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Delayed Triggering and Insights into Rate- State Friction Properties During Stick-Slip

Heather M. Savage, & Nicholas J. van der Elst

Published December 2013, SCEC Contribution #2052

Remote triggering observations often include earthquakes that are delayed with respect to the passage of seismic waves. These delayed triggered earthquakes may simply be aftershocks of initial triggered events, or they may point to a slower or prolonged triggering process. The nature of this delay mechanism remains a topic of considerable debate. Stick-slip experiments on a dry, granular, laboratory fault show that stress perturbations do not only trigger slip during the transient stress, but also advance the timing of slip well after the transient has passed. Delayed triggering therefore does not necessarily require any secondary triggering or non-frictional mechanisms. Our experiments were performed in a biaxial deformation apparatus, with a double-direct shear sample geometry. Our fault consists of 3-mm thick layers of soda lime glass beads. Glass beads show remarkably consistent stick-slip recurrence intervals, making them an ideal material to study triggering. The background loading rate is constant, and small velocity oscillations of varying amplitude and frequency are introduced at different intervals in the stick-slip cycle. We find that for a given stress amplitude, higher frequency oscillations (2-3 Hz) lead to statistically significant delayed triggering whereas 1 Hz frequencies do not (the higher frequency oscillations also have a faster transient loading velocity). To determine what makes higher frequency triggers more effective at delayed triggering, we measure the transient mechanical response of the fault to a load point oscillation at different points in the stick-slip cycle. We find that the response varies considerably throughout the cycle, with slip velocity and dilation increasing systematically, and transient stress amplitude decreasing. The results suggest a monotonic decrease in the rate-state friction direct effect, a, throughout the stick-slip cycle. The evolution of frictional parameters during the interseismic cycle would have important ramifications for the time-varying seismic potential of faults.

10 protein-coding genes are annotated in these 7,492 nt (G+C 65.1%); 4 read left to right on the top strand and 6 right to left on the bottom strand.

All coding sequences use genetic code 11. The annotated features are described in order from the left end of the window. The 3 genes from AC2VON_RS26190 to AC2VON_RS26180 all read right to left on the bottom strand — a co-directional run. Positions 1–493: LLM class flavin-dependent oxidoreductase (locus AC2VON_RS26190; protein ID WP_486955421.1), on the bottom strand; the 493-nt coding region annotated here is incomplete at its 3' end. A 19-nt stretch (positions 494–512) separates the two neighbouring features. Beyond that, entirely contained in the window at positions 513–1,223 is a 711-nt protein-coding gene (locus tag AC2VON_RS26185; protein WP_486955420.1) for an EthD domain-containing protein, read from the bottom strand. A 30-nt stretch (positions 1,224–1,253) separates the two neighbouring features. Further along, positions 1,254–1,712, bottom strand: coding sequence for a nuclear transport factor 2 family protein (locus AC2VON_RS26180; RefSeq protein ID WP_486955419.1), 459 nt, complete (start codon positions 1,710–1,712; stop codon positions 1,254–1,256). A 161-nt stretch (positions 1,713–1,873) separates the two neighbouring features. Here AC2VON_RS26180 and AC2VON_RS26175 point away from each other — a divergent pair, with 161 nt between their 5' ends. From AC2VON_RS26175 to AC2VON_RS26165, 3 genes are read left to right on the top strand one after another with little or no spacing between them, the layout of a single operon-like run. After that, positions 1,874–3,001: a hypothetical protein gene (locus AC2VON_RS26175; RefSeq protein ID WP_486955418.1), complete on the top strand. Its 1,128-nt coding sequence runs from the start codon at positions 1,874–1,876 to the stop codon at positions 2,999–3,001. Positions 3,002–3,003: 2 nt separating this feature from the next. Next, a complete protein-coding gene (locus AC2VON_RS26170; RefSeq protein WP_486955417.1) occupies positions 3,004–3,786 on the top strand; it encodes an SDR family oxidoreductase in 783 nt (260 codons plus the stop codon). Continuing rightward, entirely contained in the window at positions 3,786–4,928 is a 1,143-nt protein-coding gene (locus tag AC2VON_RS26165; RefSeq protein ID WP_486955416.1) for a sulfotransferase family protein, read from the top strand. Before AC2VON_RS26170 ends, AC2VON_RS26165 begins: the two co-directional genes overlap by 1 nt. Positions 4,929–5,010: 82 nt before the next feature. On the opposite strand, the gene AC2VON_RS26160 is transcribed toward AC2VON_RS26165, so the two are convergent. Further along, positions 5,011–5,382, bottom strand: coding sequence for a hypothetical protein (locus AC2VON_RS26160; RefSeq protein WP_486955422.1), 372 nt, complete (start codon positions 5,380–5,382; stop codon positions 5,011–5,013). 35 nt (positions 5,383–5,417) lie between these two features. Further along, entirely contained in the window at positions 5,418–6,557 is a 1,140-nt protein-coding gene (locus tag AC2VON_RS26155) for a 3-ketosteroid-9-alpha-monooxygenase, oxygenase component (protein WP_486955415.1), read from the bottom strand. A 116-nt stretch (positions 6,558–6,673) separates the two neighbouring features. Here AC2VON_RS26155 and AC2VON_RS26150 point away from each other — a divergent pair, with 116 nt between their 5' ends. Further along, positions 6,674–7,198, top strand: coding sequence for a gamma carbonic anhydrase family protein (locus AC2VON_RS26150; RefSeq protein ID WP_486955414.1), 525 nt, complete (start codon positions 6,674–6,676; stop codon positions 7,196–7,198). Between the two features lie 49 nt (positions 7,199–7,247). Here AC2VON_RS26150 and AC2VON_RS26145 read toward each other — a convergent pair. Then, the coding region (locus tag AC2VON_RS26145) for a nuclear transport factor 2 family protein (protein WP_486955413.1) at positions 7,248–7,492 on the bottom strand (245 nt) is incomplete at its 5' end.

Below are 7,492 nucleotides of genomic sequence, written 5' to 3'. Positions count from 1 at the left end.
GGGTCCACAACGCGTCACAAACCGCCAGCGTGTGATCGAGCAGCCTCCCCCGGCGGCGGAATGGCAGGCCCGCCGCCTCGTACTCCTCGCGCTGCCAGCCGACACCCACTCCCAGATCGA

Savage, H. M., & van der Elst, N. J. (2013, 12). Delayed Triggering and Insights into Rate- State Friction Properties During Stick-Slip. Presentation at 2013 AGU Fall Meeting.